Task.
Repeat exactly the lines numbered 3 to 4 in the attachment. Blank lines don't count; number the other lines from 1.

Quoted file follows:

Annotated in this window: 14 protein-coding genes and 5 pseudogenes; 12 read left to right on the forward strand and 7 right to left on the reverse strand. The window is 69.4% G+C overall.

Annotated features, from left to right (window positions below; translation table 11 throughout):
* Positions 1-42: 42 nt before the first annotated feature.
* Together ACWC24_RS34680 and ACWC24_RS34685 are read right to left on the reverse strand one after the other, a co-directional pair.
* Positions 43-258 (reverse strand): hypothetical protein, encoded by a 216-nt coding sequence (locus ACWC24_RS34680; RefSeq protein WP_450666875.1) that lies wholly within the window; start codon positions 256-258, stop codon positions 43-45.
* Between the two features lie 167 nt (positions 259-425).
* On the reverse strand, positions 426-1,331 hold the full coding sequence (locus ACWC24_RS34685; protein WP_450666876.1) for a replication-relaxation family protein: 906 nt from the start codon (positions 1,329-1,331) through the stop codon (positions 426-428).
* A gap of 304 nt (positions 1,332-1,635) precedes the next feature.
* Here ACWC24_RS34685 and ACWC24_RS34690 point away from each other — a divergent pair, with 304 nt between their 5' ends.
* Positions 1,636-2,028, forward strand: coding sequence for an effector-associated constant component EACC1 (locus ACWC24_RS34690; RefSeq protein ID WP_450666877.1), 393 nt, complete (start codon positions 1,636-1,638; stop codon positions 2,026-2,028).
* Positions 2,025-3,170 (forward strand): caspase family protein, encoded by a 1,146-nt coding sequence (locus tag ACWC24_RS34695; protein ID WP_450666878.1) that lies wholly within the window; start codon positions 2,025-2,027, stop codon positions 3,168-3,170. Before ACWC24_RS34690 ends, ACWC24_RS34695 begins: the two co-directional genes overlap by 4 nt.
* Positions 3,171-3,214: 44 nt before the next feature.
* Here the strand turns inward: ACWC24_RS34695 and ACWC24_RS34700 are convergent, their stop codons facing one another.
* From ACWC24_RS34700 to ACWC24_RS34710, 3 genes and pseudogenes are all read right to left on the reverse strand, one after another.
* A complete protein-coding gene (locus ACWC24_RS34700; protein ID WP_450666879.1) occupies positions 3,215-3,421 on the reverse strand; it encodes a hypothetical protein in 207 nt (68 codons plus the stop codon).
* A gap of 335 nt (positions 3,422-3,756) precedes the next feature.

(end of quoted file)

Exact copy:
* Positions 1-42: 42 nt before the first annotated feature.
* Together ACWC24_RS34680 and ACWC24_RS34685 are read right to left on the reverse strand one after the other, a co-directional pair.